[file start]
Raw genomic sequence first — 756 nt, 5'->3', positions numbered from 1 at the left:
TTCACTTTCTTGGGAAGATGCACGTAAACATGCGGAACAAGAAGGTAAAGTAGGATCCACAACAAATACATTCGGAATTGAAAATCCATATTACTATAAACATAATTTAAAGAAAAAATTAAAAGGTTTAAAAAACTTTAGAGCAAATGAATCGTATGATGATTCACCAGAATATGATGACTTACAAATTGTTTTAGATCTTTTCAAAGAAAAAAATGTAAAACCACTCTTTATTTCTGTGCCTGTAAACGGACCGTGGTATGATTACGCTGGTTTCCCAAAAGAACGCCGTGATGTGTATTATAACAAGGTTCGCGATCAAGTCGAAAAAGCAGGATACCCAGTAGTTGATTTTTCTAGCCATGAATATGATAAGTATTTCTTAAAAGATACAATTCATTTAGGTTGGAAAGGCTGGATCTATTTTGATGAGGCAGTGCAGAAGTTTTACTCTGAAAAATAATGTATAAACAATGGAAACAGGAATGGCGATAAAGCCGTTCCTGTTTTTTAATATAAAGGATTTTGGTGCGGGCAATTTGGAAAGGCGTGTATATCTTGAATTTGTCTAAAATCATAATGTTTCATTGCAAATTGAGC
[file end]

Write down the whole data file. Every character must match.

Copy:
Raw genomic sequence first — 756 nt, 5'->3', positions numbered from 1 at the left:
TTCACTTTCTTGGGAAGATGCACGTAAACATGCGGAACAAGAAGGTAAAGTAGGATCCACAACAAATACATTCGGAATTGAAAATCCATATTACTATAAACATAATTTAAAGAAAAAATTAAAAGGTTTAAAAAACTTTAGAGCAAATGAATCGTATGATGATTCACCAGAATATGATGACTTACAAATTGTTTTAGATCTTTTCAAAGAAAAAAATGTAAAACCACTCTTTATTTCTGTGCCTGTAAACGGACCGTGGTATGATTACGCTGGTTTCCCAAAAGAACGCCGTGATGTGTATTATAACAAGGTTCGCGATCAAGTCGAAAAAGCAGGATACCCAGTAGTTGATTTTTCTAGCCATGAATATGATAAGTATTTCTTAAAAGATACAATTCATTTAGGTTGGAAAGGCTGGATCTATTTTGATGAGGCAGTGCAGAAGTTTTACTCTGAAAAATAATGTATAAACAATGGAAACAGGAATGGCGATAAAGCCGTTCCTGTTTTTTAATATAAAGGATTTTGGTGCGGGCAATTTGGAAAGGCGTGTATATCTTGAATTTGTCTAAAATCATAATGTTTCATTGCAAATTGAGC